Lex Bradshaw-Zanger misses the ads of old. Specifically 1980’s British TV ads. L’Oréal’s UK and Ireland CMO often reminisces about the reel of inventive marketing that would pop up on his television as a child.
“In the 80s TV ads were exceptional,” he explains. “You remember that quality and you can’t help but think to a certain extent we’ve lost that now. When I watch TV nowadays it [often] doesn’t have that humour.”
Bradshaw-Zanger “likes to talk about historical things” and his marketing beliefs are often rooted in traditional marketing theory. This doesn’t mean he isn’t thinking about the future though. Being a regional CMO for the world’s largest cosmetic’s company, he is often working out how to fuse technology and push marketing further. However, he tries to do so with the techniques of old firmly in his mind and he believes this balance may be “the biggest challenge in modern marketing”.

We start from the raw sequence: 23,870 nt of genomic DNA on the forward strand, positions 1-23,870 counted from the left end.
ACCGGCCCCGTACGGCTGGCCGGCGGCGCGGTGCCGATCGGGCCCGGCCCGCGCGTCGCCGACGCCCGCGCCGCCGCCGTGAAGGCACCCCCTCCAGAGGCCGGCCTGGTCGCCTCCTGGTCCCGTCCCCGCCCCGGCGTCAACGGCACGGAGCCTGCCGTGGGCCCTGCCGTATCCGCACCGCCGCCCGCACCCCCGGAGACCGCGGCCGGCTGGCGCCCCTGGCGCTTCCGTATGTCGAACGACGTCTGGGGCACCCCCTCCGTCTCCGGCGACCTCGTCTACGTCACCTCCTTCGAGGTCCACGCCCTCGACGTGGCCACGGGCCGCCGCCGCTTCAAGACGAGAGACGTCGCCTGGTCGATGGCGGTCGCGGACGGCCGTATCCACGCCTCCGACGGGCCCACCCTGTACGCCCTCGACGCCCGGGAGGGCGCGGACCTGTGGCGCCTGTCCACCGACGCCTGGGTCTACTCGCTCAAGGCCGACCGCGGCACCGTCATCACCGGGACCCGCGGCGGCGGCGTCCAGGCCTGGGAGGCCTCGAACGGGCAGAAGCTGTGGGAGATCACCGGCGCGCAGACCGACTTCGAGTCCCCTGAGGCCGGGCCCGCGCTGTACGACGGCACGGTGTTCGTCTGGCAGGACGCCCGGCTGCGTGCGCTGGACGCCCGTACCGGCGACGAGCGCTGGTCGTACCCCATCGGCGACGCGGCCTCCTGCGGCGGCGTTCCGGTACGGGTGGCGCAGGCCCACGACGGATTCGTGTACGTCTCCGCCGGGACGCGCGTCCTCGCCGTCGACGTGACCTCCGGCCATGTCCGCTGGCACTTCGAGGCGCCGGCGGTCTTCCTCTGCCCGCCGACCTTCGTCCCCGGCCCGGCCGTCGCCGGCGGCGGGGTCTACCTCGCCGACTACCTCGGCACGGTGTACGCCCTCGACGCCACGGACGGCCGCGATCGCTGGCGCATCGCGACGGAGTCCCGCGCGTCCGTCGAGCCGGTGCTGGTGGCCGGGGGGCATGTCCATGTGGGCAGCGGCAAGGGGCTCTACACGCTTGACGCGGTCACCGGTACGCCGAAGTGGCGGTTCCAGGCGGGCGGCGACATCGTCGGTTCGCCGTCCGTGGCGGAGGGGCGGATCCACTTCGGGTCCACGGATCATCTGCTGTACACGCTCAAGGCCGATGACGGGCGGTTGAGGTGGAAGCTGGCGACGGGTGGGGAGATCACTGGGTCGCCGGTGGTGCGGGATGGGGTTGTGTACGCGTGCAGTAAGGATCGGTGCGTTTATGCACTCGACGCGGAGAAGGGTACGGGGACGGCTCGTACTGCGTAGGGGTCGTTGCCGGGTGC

He explains: “We started with TV which was qualitative and then we went to a very digital era where everything was very quantitative, everything was measurable, everything got an ROI. Then maybe now we are getting to a new point where we’re asking how do these two stick together? How do I take what I knew about a qualitative era and how do I take what I know about a quantitative era and pull that together?”
One area where this is playing out is product placement. Last summer, L’Oréal UK collaborated with online retailer Look Fantastic and ITV show Love Island to ensure its products were not only in adverts but also used by the contestants.
“We are in some ways harking back to the old days of the soap opera but then we are using less traditional media at scale [like social and TikTok]. It’s taking something from the past and putting it in a modern environment,” Bradshaw-Zanger notes.